According to the 12 factor methodology, dependencies should also be isolated during program execution. This is meant to provide a completely clean environment for an application to run in, so that system libraries don’t leak in and affect the runtime. This is often achieved using virtual environments, such as the “virtualenv” tool in Python or the virtual environment manager bundled with Anaconda.
Dependency declaration and isolation are important because it shouldn’t be assumed that it’s obvious that dependencies exist. This can mean that key dependencies go undetected, and can mean that applications don’t run as they should. It also stipulates that information about dependencies is not stored in the source code. This is because source code does not function like dependencies do. They’re completely different, and therefore should be kept separate to help maintain clarity.
Before we go further into this step, it’s important to determine what ‘config’ in this instance means. Rather than referring to an application’s internal configurations, this use of config refers to something else. Config here is based on how its configuration information is used within the application.
The 12 step methodology notes that configuration information should be kept separate in the application. This is because it can change significantly based on different environmental variables. Like dependency data, it’s very different to the rest of the application. Keeping it separate keeps the system clear and easier to manage.
Config details should be brought in at the deployment level. The reason behind this is that it makes deployments, and scalability, much easier. As a config doesn’t rely on any application logic, it can be tailored to different deployments.
Backing services are additional resources required by an app to run normally. They are normally additional services accessed over a network. A lot of these services can be third-party, such as Amazon S3 or MySQL. Other examples include email servers and databases. The 12 factor approach specifies that all of these should be managed as attached resources. All backing services are treated equally, regardless of whether they are in-house or third-party. One should be able to swap out backing services without altering application code.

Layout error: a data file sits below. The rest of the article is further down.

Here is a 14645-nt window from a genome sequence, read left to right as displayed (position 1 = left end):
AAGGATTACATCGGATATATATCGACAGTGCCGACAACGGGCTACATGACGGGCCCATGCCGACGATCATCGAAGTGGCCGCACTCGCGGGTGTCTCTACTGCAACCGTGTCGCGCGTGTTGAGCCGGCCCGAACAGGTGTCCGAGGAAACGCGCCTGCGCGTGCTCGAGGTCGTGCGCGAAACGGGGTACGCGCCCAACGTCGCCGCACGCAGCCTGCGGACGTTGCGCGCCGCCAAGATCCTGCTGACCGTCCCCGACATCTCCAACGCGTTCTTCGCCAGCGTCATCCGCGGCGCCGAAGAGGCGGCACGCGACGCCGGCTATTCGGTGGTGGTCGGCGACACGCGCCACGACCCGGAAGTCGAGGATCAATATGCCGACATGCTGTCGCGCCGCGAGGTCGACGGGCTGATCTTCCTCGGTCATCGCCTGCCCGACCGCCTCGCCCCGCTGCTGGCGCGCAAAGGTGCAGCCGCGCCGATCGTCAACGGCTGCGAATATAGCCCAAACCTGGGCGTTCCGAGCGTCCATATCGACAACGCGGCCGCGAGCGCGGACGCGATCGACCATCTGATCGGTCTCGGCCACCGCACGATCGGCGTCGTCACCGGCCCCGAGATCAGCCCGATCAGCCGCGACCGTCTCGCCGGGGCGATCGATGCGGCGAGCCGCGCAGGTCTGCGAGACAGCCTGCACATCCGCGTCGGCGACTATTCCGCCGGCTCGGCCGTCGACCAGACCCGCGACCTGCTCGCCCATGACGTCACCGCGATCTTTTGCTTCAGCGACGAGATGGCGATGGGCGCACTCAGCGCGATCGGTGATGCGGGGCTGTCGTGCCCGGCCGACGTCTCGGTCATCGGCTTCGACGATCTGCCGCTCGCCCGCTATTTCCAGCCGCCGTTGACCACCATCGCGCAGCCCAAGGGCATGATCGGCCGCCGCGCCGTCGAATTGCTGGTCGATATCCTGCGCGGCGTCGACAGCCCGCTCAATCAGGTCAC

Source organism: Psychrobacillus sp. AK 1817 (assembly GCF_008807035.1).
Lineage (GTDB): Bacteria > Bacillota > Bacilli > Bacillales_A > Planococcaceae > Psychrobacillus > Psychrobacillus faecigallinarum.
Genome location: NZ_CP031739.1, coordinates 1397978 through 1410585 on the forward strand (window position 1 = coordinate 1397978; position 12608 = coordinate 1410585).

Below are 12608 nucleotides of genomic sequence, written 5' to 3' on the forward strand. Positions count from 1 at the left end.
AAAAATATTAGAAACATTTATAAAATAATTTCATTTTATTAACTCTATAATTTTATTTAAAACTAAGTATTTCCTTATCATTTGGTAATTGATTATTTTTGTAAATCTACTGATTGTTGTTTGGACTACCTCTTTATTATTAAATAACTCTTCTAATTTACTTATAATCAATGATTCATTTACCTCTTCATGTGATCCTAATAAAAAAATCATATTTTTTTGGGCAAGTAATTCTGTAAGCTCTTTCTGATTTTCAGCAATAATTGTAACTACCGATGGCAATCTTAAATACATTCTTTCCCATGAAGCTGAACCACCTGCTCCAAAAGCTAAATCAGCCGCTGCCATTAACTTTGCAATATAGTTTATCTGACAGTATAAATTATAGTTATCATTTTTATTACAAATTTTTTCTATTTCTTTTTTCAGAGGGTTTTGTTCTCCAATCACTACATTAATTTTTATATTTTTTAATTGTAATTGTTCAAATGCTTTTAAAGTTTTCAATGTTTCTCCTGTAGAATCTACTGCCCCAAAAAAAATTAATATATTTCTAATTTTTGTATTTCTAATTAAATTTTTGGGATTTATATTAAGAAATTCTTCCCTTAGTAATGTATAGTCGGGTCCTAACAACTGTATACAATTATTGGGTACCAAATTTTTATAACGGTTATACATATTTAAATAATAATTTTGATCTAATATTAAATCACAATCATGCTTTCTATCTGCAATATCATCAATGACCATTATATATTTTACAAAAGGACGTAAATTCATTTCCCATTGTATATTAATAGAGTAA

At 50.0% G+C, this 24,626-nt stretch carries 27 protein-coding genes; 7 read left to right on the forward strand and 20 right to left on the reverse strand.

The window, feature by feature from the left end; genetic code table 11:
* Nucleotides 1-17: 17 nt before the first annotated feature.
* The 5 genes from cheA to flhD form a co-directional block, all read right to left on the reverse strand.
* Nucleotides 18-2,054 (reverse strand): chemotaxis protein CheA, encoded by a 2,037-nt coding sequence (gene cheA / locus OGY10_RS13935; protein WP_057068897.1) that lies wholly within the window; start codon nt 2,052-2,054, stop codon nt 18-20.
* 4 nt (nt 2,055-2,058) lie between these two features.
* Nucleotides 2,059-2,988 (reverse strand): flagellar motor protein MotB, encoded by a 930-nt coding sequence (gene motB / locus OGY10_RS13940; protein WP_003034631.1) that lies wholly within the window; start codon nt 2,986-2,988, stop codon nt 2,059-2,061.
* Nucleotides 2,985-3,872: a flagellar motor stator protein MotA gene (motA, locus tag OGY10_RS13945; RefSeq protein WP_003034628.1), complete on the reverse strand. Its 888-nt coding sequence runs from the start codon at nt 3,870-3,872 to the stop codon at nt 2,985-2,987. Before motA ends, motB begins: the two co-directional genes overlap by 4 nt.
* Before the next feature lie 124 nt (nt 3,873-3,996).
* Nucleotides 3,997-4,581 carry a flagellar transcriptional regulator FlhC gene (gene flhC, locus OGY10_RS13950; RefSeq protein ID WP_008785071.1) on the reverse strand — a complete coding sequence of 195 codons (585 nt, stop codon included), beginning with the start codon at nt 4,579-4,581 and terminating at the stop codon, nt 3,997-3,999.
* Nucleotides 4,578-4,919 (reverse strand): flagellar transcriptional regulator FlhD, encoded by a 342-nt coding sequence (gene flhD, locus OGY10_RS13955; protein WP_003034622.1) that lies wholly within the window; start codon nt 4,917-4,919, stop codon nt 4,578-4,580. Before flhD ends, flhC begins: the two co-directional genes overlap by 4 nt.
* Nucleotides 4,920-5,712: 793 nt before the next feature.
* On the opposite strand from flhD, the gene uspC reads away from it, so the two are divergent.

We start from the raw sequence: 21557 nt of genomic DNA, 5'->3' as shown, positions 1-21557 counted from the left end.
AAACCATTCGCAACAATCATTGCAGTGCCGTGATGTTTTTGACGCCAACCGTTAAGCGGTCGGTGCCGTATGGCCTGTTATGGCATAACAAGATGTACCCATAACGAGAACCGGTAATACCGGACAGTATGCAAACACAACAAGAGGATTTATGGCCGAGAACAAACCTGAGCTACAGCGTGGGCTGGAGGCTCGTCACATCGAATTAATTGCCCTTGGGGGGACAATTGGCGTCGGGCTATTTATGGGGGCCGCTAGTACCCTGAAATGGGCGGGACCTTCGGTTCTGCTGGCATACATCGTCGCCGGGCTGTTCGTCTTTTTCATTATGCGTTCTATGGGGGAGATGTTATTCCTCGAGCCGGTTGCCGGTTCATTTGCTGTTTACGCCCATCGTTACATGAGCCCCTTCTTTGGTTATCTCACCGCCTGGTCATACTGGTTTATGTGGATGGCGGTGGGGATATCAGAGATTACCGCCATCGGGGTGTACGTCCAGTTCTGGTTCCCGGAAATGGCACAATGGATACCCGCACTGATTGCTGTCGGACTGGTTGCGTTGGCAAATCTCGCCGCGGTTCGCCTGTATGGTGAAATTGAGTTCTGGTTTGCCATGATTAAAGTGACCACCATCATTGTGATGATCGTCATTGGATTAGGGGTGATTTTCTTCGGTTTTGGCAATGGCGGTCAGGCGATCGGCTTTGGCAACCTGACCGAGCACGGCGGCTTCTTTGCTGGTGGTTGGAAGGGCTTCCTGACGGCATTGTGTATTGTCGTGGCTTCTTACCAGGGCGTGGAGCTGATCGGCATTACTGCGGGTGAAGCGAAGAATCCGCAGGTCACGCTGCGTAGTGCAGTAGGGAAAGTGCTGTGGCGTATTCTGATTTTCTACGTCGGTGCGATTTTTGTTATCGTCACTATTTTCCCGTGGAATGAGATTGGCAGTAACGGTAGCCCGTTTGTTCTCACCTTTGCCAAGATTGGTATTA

Being treated as an attached resource means that, like config information, deployments are quicker and performance is more efficient. They’re not reliant on the codebase, which makes them much more flexible in how they work alongside deployments. Ultimately, it simplifies things.
Build, release, run is a set of stages that is used to deploy an application. They are also used to achieve these specific goals:
Build - converts the code in the code repository into an executable bundle that includes dependencies.
Release - combines the build with config settings.
Run - Runs the app in a suitable runtime environment by launching processes from a release.
The separation of these stages is important to maintain. Unless separated, these stages risk code break. It also means that if there are issues in any stage, it’s far quicker to make fixes. The separation of these stages also makes the whole system being developed far less complex.
A process is a running instance of an application. The 12 step methodology requires processes to be stateless and share-nothing. This means that no data should be stored within the application process. Instead, it should be stored to a backing service, like a database. It also means that there are no references made to previous executions or other running processes. Separate processes do not interact with, or keep track of, each other. Nothing is shared, and any additional data required for executions should be stored in a backing service. Basically, every time an application is fired up, it’s like it’s being started for the first time.